HFW has expanded its presence in Latin America with a new cooperation agreement with a team from a global rival’s cooperation firm.
The team was previously the insurance team of Tauil & Chequer Advogados in cooperation with Mayer Brown (TCMB).
The group includes a partner and six fee earners and will operate as newly established local firm CAL which will begin operating from offices in Rio de Janeiro and Sao Paulo (subject to regulatory approval).
HFW and CAL have entered into a cooperation agreement and HFW partner Fernando Albino and other local colleagues will join CAL.
In addition, HFW has hired former TCMB partner Julio Costa as a partner. Costa is widely regarded as Brazil's leading aviation lawyer. He will work closely with HFW insurance and reinsurance partner Geoffrey Conlin.
"As part of our strategy to be the world's leading law firm to the aerospace, commodities, construction, energy, insurance and shipping industries, we have been investing heavily in the international markets that are most important to those six sectors. Brazil is the world's eighth-largest economy and a key centre for many of our clients,” explained HFW global senior partner Richard Crump.
NRF deploys Australian chatbot creation in Canada
Norton Rose Fulbright clients in Canada will talk to an artificial intelligence ‘chatbot’ to determine if they need to report a data breach.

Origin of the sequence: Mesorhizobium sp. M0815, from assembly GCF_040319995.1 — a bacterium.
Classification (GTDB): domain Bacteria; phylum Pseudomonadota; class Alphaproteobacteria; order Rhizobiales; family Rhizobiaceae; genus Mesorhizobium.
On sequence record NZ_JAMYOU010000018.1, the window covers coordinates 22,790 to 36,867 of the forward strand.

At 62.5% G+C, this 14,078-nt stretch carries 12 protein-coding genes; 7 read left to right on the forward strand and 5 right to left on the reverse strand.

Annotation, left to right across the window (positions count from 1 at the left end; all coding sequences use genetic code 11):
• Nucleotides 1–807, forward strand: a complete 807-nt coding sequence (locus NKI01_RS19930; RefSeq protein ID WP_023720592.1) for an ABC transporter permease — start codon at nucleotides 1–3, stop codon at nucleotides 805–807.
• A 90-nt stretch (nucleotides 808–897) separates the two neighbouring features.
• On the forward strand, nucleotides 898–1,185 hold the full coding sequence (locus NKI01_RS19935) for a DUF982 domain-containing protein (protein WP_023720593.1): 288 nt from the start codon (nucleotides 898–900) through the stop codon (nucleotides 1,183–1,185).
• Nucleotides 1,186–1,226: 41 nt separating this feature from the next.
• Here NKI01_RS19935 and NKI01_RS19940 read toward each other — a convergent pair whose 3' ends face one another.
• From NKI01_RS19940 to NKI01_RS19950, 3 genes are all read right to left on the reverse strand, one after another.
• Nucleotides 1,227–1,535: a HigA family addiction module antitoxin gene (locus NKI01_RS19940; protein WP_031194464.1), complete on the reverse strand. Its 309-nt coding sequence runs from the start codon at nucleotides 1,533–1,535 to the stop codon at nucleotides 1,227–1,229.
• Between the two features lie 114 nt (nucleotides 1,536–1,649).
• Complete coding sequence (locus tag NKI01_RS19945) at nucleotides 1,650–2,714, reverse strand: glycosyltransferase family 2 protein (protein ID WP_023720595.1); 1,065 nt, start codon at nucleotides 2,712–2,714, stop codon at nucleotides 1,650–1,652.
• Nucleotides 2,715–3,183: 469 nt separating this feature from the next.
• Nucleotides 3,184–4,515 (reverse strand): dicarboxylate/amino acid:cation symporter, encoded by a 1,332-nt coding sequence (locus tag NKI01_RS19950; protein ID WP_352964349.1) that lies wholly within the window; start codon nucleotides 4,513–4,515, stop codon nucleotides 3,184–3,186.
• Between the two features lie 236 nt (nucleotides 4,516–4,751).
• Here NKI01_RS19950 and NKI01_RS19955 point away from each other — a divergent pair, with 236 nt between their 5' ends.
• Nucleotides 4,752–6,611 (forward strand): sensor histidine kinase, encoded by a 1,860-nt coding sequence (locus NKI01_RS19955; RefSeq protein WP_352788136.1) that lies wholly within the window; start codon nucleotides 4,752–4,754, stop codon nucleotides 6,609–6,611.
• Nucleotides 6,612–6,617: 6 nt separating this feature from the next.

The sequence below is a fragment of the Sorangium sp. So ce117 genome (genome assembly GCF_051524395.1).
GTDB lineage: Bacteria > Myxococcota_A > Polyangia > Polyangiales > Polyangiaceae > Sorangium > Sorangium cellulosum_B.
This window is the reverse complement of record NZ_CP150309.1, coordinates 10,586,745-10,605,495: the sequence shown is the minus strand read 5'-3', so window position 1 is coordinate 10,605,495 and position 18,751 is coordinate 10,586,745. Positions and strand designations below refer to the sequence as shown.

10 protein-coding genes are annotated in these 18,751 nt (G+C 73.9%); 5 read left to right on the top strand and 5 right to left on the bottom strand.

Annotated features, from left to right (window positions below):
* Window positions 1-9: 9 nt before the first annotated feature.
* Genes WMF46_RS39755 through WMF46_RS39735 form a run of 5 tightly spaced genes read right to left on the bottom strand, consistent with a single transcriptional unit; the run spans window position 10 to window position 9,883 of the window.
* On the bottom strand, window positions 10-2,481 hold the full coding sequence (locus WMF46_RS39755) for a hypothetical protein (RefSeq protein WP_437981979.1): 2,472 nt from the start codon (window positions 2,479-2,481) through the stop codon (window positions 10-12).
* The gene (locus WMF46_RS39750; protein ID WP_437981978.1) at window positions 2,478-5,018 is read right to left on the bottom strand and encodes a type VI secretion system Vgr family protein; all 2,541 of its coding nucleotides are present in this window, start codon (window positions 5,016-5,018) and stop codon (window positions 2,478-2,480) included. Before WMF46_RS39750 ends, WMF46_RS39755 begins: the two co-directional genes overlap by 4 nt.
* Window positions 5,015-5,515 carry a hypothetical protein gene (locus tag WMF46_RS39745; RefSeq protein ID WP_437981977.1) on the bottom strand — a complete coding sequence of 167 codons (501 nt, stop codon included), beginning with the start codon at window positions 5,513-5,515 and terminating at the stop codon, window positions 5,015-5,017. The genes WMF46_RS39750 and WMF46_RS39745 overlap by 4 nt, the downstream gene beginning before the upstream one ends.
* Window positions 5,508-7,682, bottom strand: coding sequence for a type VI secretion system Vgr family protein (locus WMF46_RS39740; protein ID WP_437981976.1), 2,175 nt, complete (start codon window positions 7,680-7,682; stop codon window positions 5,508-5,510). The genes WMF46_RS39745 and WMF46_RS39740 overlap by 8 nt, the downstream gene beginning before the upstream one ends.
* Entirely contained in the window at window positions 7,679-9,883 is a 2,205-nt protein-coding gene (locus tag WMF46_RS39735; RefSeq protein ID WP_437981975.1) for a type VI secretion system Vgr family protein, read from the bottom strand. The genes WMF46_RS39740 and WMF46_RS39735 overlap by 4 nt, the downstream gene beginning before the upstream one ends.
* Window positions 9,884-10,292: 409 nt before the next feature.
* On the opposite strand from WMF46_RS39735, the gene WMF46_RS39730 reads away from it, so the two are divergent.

‘Parker’ was originally created in Australia by the firm’s global head of technology Nick Abrahams and Sydney-based technology associate Edward Odendaal.
Using natural language and style it guides users through a conversation to ascertain what action should be taken.
It was deployed in Australia in December major change in the Australian data protection notification regime that came into effect earlier this year and within 24 hours of launch more than 1,000 conversations took place.
Now NRF is launching a new version of the chatbot in Canada where new privacy laws come into effect later this year. It has been developed by the local team and runs on the IBM Watson Cloud platform.
Apple fined for “bricking” in Aussie court
Apple has been fined AU$9 million by the ACCC following an investigation into breaches of Australian consumer law.
The US tech giant was accused of using software updates to render devices unusable if devices had been serviced by non-Apple authorised repairers.
The practice, known as “bricking” as it essentially turns devices into bricks, was applied to 275 consumers in Australia.
Having a device repaired by a non-authorised repairer should not invalidate a guarantee the ACCC said.